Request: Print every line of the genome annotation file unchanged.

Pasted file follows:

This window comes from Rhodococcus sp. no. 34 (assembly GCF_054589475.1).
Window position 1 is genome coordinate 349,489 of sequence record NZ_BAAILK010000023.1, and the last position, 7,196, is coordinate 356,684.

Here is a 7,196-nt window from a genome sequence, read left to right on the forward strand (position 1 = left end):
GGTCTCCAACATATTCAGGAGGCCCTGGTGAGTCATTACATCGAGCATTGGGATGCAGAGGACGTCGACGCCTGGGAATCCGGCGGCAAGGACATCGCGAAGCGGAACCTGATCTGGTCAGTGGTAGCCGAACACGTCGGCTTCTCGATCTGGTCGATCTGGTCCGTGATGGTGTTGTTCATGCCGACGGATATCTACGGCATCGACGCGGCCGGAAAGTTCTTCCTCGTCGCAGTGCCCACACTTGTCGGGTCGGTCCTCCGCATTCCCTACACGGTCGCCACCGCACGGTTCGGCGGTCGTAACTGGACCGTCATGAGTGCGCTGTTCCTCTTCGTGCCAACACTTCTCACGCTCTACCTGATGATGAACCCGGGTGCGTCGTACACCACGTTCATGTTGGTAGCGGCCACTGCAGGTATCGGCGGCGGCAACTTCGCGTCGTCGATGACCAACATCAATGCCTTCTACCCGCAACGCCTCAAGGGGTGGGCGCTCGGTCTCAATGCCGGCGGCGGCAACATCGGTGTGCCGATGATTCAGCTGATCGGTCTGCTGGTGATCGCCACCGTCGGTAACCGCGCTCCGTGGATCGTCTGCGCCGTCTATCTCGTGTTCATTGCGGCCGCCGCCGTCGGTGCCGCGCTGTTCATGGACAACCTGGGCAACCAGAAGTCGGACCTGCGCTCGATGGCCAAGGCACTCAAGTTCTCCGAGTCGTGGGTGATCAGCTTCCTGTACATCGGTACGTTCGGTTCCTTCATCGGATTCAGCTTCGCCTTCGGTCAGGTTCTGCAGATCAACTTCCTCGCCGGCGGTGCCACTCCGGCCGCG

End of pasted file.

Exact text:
This window comes from Rhodococcus sp. no. 34 (assembly GCF_054589475.1).
Window position 1 is genome coordinate 349,489 of sequence record NZ_BAAILK010000023.1, and the last position, 7,196, is coordinate 356,684.

Here is a 7,196-nt window from a genome sequence, read left to right on the forward strand (position 1 = left end):
GGTCTCCAACATATTCAGGAGGCCCTGGTGAGTCATTACATCGAGCATTGGGATGCAGAGGACGTCGACGCCTGGGAATCCGGCGGCAAGGACATCGCGAAGCGGAACCTGATCTGGTCAGTGGTAGCCGAACACGTCGGCTTCTCGATCTGGTCGATCTGGTCCGTGATGGTGTTGTTCATGCCGACGGATATCTACGGCATCGACGCGGCCGGAAAGTTCTTCCTCGTCGCAGTGCCCACACTTGTCGGGTCGGTCCTCCGCATTCCCTACACGGTCGCCACCGCACGGTTCGGCGGTCGTAACTGGACCGTCATGAGTGCGCTGTTCCTCTTCGTGCCAACACTTCTCACGCTCTACCTGATGATGAACCCGGGTGCGTCGTACACCACGTTCATGTTGGTAGCGGCCACTGCAGGTATCGGCGGCGGCAACTTCGCGTCGTCGATGACCAACATCAATGCCTTCTACCCGCAACGCCTCAAGGGGTGGGCGCTCGGTCTCAATGCCGGCGGCGGCAACATCGGTGTGCCGATGATTCAGCTGATCGGTCTGCTGGTGATCGCCACCGTCGGTAACCGCGCTCCGTGGATCGTCTGCGCCGTCTATCTCGTGTTCATTGCGGCCGCCGCCGTCGGTGCCGCGCTGTTCATGGACAACCTGGGCAACCAGAAGTCGGACCTGCGCTCGATGGCCAAGGCACTCAAGTTCTCCGAGTCGTGGGTGATCAGCTTCCTGTACATCGGTACGTTCGGTTCCTTCATCGGATTCAGCTTCGCCTTCGGTCAGGTTCTGCAGATCAACTTCCTCGCCGGCGGTGCCACTCCGGCCGCG